Manjula says she’s taken this approach throughout her career: “As a thoughtful leader, I strive to create a positive and collaborative work culture with emphasis on employee recognition – helping teams to look beyond their differences. Celebrating associate birthdays, work anniversaries and key project milestones helps everyone feel valued and included.”

Currently, Manjula is a Director of Application Development, Global Product & Technology (GPT), where she takes an even broader responsibility for building ADP’s core products from a technology architecture, design, quality and user experience standpoint, to make them more effective for ADP’s clients.

Developing Self and Others

“ADP has a unique culture in which they put their associates first,” she says. “Prior to ADP, most of my development was self-initiated, but here we have many career development opportunities, mentorship programs, stretch assignments, networking events through employee resource groups, technical workshops, etc. You just need to be motivated and find the time to develop yourself.”

Manjula had the opportunity to enroll in an external Pathbuilders mentorship program. “The program helped me to become more self-aware, building my own personal brand inside and outside of ADP,” she says. Manjula is thankful to the leaders, mentors and sponsors who invested their time by providing her exposure at the business unit level.

Carrying it forward, Manjula helps mentor others at ADP and through various non-profit organizations. She is an active volunteer for Women in Technology based in Atlanta, which helps girls and women succeed from the classroom to the boardroom. Manjula recently joined the ADP GPT Women in Technology Leadership Mentoring Initiative (WiTL) that helps develop a diverse leadership talent pipeline through a formal mentoring program. She also volunteers for the American Heart Association, Special Olympics of Georgia, and leads several ADP business resource group events in the Alpharetta location, creating awareness and raising donations for causes she cares about.

Best Advice

Manjula offers this advice for women starting their careers in STEM: “Have grit and break your own expectations – expectations can be a weight on your shoulders. Don’t be afraid of making mistakes; it’s important to learn. Life is not just about success; it’s also about failure, difficulty, and learning to recover. Focus on the present, stay positive, and keep going.”

Manjula also recommends finding a mentor. “Mentors have helped me realize my worth and have inspired me to speak up, be myself, and encouraged me to take on the next challenge. One of my leaders would say, ‘I wish you had had your voice earlier.'”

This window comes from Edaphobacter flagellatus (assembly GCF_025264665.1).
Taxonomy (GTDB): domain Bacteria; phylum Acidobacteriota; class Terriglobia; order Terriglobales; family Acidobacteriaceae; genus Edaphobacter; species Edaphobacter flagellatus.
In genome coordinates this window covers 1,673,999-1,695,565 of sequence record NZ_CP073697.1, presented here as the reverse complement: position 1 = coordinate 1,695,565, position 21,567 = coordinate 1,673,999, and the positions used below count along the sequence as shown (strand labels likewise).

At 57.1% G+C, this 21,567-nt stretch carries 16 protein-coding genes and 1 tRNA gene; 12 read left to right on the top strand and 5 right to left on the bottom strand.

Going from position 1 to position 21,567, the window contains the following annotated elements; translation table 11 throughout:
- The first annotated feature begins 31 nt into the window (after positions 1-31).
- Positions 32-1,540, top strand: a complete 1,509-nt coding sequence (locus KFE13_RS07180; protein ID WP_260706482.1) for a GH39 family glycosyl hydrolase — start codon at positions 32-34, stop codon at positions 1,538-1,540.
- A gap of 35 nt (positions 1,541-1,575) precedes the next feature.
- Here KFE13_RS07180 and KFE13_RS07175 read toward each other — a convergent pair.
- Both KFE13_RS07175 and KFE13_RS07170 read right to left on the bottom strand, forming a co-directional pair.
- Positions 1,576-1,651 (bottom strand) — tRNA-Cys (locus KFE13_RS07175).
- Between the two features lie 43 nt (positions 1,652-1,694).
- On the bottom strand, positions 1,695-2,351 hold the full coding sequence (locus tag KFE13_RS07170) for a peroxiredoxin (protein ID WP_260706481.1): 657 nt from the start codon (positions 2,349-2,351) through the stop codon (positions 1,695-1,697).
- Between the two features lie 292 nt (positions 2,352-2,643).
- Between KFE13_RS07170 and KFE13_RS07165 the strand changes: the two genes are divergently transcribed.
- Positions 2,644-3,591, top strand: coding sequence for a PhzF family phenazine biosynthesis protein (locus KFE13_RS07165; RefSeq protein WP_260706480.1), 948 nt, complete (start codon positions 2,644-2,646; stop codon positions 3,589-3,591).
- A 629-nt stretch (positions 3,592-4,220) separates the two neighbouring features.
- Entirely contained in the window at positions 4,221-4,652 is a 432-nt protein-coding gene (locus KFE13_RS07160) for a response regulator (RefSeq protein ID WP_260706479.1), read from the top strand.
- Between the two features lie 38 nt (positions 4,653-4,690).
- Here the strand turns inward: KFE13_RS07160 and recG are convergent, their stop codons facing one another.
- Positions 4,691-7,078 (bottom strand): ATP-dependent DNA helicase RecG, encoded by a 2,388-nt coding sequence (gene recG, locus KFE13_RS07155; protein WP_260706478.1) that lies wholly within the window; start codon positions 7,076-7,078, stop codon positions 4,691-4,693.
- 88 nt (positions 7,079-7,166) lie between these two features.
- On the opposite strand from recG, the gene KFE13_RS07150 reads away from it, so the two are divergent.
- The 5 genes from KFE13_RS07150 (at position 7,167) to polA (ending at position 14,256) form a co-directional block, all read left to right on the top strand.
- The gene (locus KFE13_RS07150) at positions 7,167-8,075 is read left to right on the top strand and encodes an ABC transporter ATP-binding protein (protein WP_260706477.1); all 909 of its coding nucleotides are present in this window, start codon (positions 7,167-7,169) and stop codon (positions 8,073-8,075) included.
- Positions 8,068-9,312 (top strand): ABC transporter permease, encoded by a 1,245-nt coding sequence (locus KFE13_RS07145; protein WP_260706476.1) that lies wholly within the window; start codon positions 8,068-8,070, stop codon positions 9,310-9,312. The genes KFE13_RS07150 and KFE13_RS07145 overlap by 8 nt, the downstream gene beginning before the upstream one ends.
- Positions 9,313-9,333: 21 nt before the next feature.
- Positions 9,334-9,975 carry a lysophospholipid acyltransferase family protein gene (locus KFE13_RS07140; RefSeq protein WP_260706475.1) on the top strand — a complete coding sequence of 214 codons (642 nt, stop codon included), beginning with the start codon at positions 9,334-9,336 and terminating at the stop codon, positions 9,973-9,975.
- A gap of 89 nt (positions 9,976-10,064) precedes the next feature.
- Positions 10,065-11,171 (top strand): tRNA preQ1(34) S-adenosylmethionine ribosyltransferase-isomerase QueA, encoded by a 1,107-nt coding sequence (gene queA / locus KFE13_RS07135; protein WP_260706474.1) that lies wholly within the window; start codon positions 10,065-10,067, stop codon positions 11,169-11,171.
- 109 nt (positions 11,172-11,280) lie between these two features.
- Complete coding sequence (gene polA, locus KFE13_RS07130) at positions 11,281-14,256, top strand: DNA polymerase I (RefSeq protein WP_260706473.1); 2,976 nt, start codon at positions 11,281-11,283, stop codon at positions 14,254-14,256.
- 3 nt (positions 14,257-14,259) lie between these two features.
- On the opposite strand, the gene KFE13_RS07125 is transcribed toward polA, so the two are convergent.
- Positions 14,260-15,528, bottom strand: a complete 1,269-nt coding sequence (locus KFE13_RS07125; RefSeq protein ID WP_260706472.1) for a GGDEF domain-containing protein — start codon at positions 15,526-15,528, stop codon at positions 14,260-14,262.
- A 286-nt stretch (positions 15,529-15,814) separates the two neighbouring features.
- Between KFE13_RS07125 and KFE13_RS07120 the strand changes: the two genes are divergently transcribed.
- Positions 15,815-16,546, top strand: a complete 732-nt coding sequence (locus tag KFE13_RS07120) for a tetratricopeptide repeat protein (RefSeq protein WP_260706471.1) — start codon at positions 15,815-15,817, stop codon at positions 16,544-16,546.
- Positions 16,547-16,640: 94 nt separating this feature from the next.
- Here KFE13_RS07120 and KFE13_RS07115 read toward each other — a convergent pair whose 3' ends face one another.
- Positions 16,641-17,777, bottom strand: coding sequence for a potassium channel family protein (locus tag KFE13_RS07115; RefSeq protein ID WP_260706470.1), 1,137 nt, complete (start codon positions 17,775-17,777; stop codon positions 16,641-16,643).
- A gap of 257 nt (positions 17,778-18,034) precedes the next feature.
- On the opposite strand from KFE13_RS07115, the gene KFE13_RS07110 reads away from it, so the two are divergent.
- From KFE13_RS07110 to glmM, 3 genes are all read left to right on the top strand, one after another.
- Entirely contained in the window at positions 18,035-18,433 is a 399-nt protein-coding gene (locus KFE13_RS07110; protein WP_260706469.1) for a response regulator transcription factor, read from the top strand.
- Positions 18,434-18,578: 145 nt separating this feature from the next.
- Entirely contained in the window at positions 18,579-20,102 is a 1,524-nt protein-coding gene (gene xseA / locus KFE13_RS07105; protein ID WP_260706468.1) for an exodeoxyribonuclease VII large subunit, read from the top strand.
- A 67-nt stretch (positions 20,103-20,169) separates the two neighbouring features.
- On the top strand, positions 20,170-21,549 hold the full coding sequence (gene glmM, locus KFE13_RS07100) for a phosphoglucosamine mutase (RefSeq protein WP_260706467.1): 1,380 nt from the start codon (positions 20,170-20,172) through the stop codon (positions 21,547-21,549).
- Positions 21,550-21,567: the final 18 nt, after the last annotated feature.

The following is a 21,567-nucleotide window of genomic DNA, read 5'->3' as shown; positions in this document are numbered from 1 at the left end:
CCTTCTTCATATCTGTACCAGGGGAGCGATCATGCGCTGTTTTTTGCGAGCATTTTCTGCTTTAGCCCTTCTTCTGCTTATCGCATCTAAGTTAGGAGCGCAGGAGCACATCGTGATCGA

“Always find your support system, family, friends or coworkers and don’t be afraid to seek help or delegate,” Manjula said. “You don’t have to be a perfectionist or do it all.”

She is very grateful for her husband, Ranjith, and two sons, Abhitej and Ritvik, who have always supported her career, helped at home, and offered new and different points of view.

“Have fun, no matter how hard things can get. Humor and fun can always make the journey (personal or professional) easier.”

Through all the learning and big changes as an Asian Indian immigrant and a woman in STEM, Manjula’s best advice is: “Don’t focus on fitting in; figure out how to stand out.”

Read about other ADP Women in STEM and learn about careers at ADP.

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Paper boats in a triangular pattern

Being a first time Engineering Leader

“You did a great job as a senior engineer. You are now promoted to a manager to lead the new team that we just formed. Congratulations on your new role!”
It is something on these lines that most people get promoted or at least that is how I remember when I was promoted to a manager. There is nothing fundamentally wrong with promotions such as this. The key though is in recognising that the expectations change when this happens. As we moved up the individual contributor (IC) ladder we learnt to solve harder technical problems. This change in role, though changes the operating field a little. It is in this context that I am listing out a few things that would have helped me transition into my role as a manager better, when I started out.
Transition from a maker to manager schedule
Staying hands on — in other words writing production quality code is a reality for most first time managers making this transition. It is also likely the first time where you end up navigating both kinds of schedules on a daily basis and it is a hard thing to do. Learn to be protective of your calendar. You could do this by: